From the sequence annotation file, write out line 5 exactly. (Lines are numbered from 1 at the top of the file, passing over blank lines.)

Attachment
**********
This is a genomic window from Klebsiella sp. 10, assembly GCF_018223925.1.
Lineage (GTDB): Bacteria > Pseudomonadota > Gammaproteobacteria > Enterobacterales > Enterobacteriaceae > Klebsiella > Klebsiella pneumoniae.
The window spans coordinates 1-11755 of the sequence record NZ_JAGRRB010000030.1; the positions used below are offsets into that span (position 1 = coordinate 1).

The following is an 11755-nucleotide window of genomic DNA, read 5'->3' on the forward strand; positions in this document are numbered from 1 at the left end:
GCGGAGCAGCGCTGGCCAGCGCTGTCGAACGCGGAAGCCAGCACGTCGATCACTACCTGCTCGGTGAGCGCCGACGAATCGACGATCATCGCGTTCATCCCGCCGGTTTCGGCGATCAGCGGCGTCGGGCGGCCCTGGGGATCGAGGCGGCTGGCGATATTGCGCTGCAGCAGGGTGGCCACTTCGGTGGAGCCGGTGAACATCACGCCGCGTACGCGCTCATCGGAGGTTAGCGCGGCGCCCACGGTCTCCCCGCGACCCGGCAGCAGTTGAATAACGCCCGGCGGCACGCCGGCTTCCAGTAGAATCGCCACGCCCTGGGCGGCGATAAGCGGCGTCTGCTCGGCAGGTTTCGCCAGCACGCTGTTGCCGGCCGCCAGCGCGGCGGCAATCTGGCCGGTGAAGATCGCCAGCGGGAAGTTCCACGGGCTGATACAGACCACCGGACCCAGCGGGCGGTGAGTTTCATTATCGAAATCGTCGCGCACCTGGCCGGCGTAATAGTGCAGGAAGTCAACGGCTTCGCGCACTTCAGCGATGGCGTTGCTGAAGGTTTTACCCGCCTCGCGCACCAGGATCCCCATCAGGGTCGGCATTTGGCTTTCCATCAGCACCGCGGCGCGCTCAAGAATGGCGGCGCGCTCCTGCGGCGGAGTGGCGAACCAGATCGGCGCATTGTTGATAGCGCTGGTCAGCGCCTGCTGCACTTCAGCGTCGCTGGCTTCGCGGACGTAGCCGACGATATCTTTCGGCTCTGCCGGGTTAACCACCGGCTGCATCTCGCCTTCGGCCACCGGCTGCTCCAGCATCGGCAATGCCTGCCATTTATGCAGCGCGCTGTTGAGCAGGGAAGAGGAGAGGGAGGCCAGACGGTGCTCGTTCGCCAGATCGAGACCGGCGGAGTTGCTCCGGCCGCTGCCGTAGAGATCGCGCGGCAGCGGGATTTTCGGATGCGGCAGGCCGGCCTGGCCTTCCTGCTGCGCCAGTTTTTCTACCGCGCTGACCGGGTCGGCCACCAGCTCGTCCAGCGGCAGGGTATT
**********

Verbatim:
GCGGAGCAGCGCTGGCCAGCGCTGTCGAACGCGGAAGCCAGCACGTCGATCACTACCTGCTCGGTGAGCGCCGACGAATCGACGATCATCGCGTTCATCCCGCCGGTTTCGGCGATCAGCGGCGTCGGGCGGCCCTGGGGATCGAGGCGGCTGGCGATATTGCGCTGCAGCAGGGTGGCCACTTCGGTGGAGCCGGTGAACATCACGCCGCGTACGCGCTCATCGGAGGTTAGCGCGGCGCCCACGGTCTCCCCGCGACCCGGCAGCAGTTGAATAACGCCCGGCGGCACGCCGGCTTCCAGTAGAATCGCCACGCCCTGGGCGGCGATAAGCGGCGTCTGCTCGGCAGGTTTCGCCAGCACGCTGTTGCCGGCCGCCAGCGCGGCGGCAATCTGGCCGGTGAAGATCGCCAGCGGGAAGTTCCACGGGCTGATACAGACCACCGGACCCAGCGGGCGGTGAGTTTCATTATCGAAATCGTCGCGCACCTGGCCGGCGTAATAGTGCAGGAAGTCAACGGCTTCGCGCACTTCAGCGATGGCGTTGCTGAAGGTTTTACCCGCCTCGCGCACCAGGATCCCCATCAGGGTCGGCATTTGGCTTTCCATCAGCACCGCGGCGCGCTCAAGAATGGCGGCGCGCTCCTGCGGCGGAGTGGCGAACCAGATCGGCGCATTGTTGATAGCGCTGGTCAGCGCCTGCTGCACTTCAGCGTCGCTGGCTTCGCGGACGTAGCCGACGATATCTTTCGGCTCTGCCGGGTTAACCACCGGCTGCATCTCGCCTTCGGCCACCGGCTGCTCCAGCATCGGCAATGCCTGCCATTTATGCAGCGCGCTGTTGAGCAGGGAAGAGGAGAGGGAGGCCAGACGGTGCTCGTTCGCCAGATCGAGACCGGCGGAGTTGCTCCGGCCGCTGCCGTAGAGATCGCGCGGCAGCGGGATTTTCGGATGCGGCAGGCCGGCCTGGCCTTCCTGCTGCGCCAGTTTTTCTACCGCGCTGACCGGGTCGGCCACCAGCTCGTCCAGCGGCAGGGTATT